Our Readers' Opinions
July 29, 2005
Education is not free

Editor: I write to express my views on the issue of education being ‘free’ and its relation to the issue of Universal Secondary Education.

My expressions are made in defence of the Bishop’s College Kingstown secondary school and by extension all private secondary schools in this country. The expression of my views are based on some complaints I heard on a radio station by a caller about having to pay school fees at Bishop’s College.{{more}}

I must state here however that my views are not those of the administration or Board of Governors of Bishop’s College Kingstown. I express my views as a former member of the academic staff. I have since left the institution to pursue higher education overseas.

In line with the issue at hand, it is clearly the view of some Vincentians that education is either ‘free’ or that it is supposed to be ‘free’ and more so with the advent of universal secondary education. Let me state here that in no way is any type of formal education ‘free’ at any level, whether a country has universal education or not. As a matter of fact education is the most expensive of any social service that any government provides. It does not mean that when our children attend what we call a government school and a school fee is not paid that the education gained at that institution is in anyway ‘free.’ The school has to be staffed and the staff has to be paid. There are utility bills, furniture, chalk, teaching aids and other amenities needed for an educational institution to run effectively. This calls for finance. The question is who pays? The reality is that all of us as taxpayers pay indirectly for the education of each and every child who attends a government school in this country, whether or not we have children.

Universal secondary education does not in anyway suggest that education is supposed to be ‘free.’ A case in point is Barbados, which in my opinion has the best example of universal education in the Caribbean region. The Barbadian government absorbs all the costs of educating its population up to the University level. It does not mean that education in Barbados is ‘free.’ The taxpayers in that country bear the cost of educating its people – the education is paid for.

The issue with Bishop’s College is that students who pass the Common Entrance Examination and are placed there by the government must pay a school fee. Students who ‘fail’ the examination must also pay a fee. Bishop’s College is a privately owned institution. Such schools are referred to as government assisted schools. In my opinion they should be classified as government ASSISTING schools since they greatly assist the government in absorbing students into the secondary system particularly since there is not enough space in the government system. The government subsidizes 50 percent of the fees paid by the students whom they place at Bishop’s College. They also assist with paying about 50 percent of the academic staff at the school. The brunt of the financial obligations however, must be borne by the school. The school has to employ a secretary, pay utility bills, purchase chalk, pay 50 percent of the academic staff, security, cleaners and take care of maintenance. The government does not assist with any of the above.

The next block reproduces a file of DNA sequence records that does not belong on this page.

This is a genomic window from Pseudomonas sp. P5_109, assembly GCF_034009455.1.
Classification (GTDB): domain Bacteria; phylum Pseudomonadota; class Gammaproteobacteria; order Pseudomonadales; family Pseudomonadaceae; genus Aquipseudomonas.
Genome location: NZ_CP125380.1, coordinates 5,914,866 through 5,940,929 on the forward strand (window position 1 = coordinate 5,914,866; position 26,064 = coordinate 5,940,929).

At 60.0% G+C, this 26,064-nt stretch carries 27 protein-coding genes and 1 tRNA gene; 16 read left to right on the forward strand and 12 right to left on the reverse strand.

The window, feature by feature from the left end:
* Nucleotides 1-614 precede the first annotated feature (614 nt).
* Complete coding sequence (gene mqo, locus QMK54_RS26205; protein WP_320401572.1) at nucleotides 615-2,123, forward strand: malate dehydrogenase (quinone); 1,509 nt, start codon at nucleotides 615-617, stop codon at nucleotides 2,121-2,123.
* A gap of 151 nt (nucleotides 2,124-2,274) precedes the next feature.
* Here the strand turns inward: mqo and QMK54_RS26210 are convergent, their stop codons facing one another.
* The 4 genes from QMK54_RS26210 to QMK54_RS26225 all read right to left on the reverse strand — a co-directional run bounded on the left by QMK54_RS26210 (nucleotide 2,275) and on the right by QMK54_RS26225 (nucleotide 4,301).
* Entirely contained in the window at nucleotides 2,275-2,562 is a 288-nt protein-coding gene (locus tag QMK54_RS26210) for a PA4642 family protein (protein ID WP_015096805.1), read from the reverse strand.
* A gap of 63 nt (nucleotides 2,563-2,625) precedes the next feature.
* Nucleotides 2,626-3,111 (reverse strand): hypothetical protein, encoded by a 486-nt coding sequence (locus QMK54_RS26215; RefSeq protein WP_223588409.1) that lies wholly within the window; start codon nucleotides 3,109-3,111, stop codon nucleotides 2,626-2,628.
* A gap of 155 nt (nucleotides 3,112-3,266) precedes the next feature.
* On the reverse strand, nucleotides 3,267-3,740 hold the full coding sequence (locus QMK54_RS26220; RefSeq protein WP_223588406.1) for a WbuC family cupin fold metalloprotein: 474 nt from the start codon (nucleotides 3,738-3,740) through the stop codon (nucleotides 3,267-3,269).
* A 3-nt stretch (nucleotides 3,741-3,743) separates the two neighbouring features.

The school fee paid by Common Entrance scholars at Bishop’s College is a mere $70 per term. Not only is this the lowest fee charged by any private secondary school in the state but there are also private pre-schools and primary schools in this country which charge up to five times that amount per term. As a former member of staff, I am well aware of the fact that the monies gained from school fees and government subsidies are inadequate to run the school effectively and hence various fundraising activities are engaged in throughout the academic year to raise extra funds.

It is my view that as Vincentians we are too comfortable at times.

We are the only country in the region which pays nurses and teachers to be trained, in other words we pay people to go to school.

Students from other territories at the University of the West Indies marvel at the fact that we get three years study leave with pay, to pursue higher education. In Jamaica parents pay full school fees for their children to be educated from pre-school to university. Theirs is an economy that is supposedly worse off than ours.

At universities teachers are now being trained to teach using electronic visual aids. This equipment costs money. If our children are to benefit and gain a solid education in this technologically advanced age then we must be prepared to brace ourselves and pay for it – it is neither cheap nor free.

Maybe the government could pay 100 percent subsidy for students attending private secondary schools and simply increase taxes.

Guevara J. Leacock